The regions and district are:
- Tombouctou (Timbuktu)
- Bamako (capital district)
Politics and government
Mali is a constitutional democracy governed by the constitution of January 12, 1992, which was amended in 1999. The constitution provides for a separation of powers among the executive, legislative, and judicial branches of government. The system of government can be described as "semi-presidential."
Executive power is vested in a president, who is elected to a five-year term by universal suffrage and is limited to two terms. The president serves as chief of state and commander in chief of the armed forces. A prime minister appointed by the president serves as head of government and in turn appoints the Council of Ministers. The unicameral National Assembly is Mali’s sole legislative body, consisting of deputies elected to five-year terms. Following the 2007 elections, the Alliance for Democracy and Progress held 113 of 160 seats in the assembly. The assembly holds two regular sessions each year, during which it debates and votes on legislation that has been submitted by a member or by the government.
Mali’s constitution provides for an independent judiciary, but the executive continues to exercise influence over the judiciary by virtue of power to appoint judges and oversee both judicial functions and law enforcement. Mali's highest courts are the Supreme Court, which has both judicial and administrative powers, and a separate Constitutional Court that provides judicial review of legislative acts and serves as an election arbiter. Various lower courts exist, though village chiefs and elders resolve most local disputes in rural areas.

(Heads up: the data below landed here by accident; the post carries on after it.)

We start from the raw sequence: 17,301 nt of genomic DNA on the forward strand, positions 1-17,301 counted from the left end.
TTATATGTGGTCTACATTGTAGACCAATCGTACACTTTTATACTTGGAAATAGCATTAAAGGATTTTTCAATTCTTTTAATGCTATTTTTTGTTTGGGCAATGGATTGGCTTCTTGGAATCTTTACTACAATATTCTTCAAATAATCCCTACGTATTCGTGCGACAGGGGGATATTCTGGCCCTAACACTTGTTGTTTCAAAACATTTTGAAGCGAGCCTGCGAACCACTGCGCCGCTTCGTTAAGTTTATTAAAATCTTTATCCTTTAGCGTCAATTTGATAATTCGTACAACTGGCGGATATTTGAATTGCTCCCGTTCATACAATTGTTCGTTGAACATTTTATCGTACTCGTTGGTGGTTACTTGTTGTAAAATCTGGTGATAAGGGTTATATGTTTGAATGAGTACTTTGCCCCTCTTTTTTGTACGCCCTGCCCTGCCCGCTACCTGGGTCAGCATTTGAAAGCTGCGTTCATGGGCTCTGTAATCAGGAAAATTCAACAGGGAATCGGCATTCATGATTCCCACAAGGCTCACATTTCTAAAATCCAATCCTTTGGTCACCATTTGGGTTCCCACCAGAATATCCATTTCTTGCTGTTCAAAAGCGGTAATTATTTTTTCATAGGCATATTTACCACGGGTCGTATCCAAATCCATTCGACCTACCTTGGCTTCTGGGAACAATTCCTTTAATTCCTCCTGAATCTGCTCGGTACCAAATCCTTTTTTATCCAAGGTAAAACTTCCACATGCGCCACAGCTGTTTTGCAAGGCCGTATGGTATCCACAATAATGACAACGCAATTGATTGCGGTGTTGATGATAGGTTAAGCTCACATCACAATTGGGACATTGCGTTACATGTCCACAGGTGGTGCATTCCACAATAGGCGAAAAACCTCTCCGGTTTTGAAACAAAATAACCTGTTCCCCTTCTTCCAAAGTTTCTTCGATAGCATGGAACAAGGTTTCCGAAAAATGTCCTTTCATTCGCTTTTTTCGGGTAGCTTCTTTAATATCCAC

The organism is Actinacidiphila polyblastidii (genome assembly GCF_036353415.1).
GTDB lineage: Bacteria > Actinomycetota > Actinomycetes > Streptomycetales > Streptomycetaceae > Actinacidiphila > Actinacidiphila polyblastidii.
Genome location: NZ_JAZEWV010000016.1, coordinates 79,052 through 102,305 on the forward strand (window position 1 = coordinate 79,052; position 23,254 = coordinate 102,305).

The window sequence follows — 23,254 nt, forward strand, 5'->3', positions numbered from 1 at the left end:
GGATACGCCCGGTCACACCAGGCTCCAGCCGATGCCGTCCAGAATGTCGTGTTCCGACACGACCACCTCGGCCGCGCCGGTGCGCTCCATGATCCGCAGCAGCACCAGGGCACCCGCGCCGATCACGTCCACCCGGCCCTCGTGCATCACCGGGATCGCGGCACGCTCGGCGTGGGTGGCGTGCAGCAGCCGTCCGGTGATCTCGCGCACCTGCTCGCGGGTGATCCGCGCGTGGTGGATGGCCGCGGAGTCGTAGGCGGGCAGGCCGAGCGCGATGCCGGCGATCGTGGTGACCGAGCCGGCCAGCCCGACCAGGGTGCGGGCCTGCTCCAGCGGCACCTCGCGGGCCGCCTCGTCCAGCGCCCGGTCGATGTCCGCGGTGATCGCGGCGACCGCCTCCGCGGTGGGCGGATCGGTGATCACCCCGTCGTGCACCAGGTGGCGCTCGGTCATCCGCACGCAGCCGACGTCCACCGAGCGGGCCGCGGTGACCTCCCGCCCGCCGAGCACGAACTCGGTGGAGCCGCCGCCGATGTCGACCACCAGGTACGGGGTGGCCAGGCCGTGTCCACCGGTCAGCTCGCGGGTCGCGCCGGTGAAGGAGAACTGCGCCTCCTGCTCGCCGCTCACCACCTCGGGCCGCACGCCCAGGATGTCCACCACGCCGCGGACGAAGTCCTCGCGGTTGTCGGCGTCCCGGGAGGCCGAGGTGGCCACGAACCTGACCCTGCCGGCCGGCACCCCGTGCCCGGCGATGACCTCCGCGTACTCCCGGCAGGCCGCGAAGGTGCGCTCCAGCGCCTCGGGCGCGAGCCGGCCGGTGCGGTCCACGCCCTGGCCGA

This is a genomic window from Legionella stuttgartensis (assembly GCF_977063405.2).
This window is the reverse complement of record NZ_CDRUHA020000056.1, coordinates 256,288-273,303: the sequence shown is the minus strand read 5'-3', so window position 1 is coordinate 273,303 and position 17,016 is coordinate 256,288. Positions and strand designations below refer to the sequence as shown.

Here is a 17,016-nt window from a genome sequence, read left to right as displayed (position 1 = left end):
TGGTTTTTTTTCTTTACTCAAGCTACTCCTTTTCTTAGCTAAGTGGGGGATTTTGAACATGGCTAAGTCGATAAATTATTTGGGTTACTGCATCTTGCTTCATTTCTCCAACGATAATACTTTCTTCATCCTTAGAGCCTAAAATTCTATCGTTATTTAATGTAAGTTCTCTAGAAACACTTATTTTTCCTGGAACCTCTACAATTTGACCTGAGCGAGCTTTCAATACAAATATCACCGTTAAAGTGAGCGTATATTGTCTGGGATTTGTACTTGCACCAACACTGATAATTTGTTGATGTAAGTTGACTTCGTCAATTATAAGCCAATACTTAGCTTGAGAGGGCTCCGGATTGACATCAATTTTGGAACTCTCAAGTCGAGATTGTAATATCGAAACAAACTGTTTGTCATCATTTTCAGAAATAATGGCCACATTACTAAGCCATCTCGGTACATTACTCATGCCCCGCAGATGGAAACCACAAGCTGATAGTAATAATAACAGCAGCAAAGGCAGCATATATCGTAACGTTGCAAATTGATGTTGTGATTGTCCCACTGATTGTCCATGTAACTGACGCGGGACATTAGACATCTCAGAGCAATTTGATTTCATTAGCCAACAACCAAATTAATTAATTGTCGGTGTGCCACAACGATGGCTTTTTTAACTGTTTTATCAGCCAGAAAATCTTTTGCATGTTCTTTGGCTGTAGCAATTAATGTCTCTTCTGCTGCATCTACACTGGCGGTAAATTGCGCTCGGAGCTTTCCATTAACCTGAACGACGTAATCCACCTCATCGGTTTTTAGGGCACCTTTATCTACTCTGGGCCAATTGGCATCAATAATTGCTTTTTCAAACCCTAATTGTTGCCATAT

Foreign relations and military
Mali's foreign policy orientation has become increasingly pragmatic and pro-Western over time. Since the institution of a democratic form of government in 2002, Mali’s relations with the West in general and with the United States in particular have improved significantly. Mali has a longstanding yet ambivalent relationship with France, a former colonial ruler. Mali is active in regional organizations such as the African Union. Working to control and resolve regional conflicts, such as in Côte d’Ivoire, Liberia, and Sierra Leone, is one of Mali’s major foreign policy goals. Mali feels threatened by the potential for the spillover of conflicts in neighboring states, and relations with those neighbors are often uneasy. General insecurity along borders in the north, including cross-border banditry and terrorism, remain troubling issues in regional relations.
Mali’s military forces consist of an army, which includes land forces and a small navy and air force, as well as the paramilitary Gendarmerie and Republican Guard, all of which are under the control of Mali's Ministry of Defense and Veterans, headed by a civilian. The military is underpaid, poorly equipped, and in need of rationalization. Organization has suffered from the incorporation of Tuareg irregular forces into the regular military following a 1992 agreement between the government and Tuareg rebel forces. The military has generally kept a low profile since the democratic transition of 1992. The incumbent president, Amadou Toumani Touré, is a former army general and as such reportedly enjoys widespread military support. In the annual human rights report for 2003, the U.S. Department of State rated civilian control of security forces as generally effective but noted a few "instances in which elements of the security forces acted independently of government authority."